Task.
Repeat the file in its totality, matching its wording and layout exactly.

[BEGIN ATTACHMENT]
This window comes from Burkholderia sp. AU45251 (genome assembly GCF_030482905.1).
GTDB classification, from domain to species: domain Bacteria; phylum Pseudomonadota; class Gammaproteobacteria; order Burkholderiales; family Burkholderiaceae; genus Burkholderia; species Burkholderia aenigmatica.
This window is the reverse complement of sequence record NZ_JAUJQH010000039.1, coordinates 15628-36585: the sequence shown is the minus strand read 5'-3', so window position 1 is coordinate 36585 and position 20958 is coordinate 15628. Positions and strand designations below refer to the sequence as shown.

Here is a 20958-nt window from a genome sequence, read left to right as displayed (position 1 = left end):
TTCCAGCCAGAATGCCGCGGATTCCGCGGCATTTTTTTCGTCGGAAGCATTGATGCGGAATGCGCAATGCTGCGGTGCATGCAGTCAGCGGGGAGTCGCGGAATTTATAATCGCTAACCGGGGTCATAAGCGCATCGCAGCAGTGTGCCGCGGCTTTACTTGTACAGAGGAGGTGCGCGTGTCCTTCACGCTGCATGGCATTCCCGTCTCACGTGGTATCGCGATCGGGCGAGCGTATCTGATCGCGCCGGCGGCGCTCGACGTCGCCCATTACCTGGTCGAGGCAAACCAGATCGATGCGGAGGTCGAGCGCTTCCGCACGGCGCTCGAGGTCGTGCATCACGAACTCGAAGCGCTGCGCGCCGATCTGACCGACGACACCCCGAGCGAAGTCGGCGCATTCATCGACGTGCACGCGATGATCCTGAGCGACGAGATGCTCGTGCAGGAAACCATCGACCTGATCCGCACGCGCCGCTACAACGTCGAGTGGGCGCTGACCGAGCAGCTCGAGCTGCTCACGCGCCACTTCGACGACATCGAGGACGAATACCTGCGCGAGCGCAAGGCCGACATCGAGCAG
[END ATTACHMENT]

This window comes from Burkholderia sp. AU45251 (genome assembly GCF_030482905.1).
GTDB classification, from domain to species: domain Bacteria; phylum Pseudomonadota; class Gammaproteobacteria; order Burkholderiales; family Burkholderiaceae; genus Burkholderia; species Burkholderia aenigmatica.
This window is the reverse complement of sequence record NZ_JAUJQH010000039.1, coordinates 15628-36585: the sequence shown is the minus strand read 5'-3', so window position 1 is coordinate 36585 and position 20958 is coordinate 15628. Positions and strand designations below refer to the sequence as shown.

Here is a 20958-nt window from a genome sequence, read left to right as displayed (position 1 = left end):
TTCCAGCCAGAATGCCGCGGATTCCGCGGCATTTTTTTCGTCGGAAGCATTGATGCGGAATGCGCAATGCTGCGGTGCATGCAGTCAGCGGGGAGTCGCGGAATTTATAATCGCTAACCGGGGTCATAAGCGCATCGCAGCAGTGTGCCGCGGCTTTACTTGTACAGAGGAGGTGCGCGTGTCCTTCACGCTGCATGGCATTCCCGTCTCACGTGGTATCGCGATCGGGCGAGCGTATCTGATCGCGCCGGCGGCGCTCGACGTCGCCCATTACCTGGTCGAGGCAAACCAGATCGATGCGGAGGTCGAGCGCTTCCGCACGGCGCTCGAGGTCGTGCATCACGAACTCGAAGCGCTGCGCGCCGATCTGACCGACGACACCCCGAGCGAAGTCGGCGCATTCATCGACGTGCACGCGATGATCCTGAGCGACGAGATGCTCGTGCAGGAAACCATCGACCTGATCCGCACGCGCCGCTACAACGTCGAGTGGGCGCTGACCGAGCAGCTCGAGCTGCTCACGCGCCACTTCGACGACATCGAGGACGAATACCTGCGCGAGCGCAAGGCCGACATCGAGCAG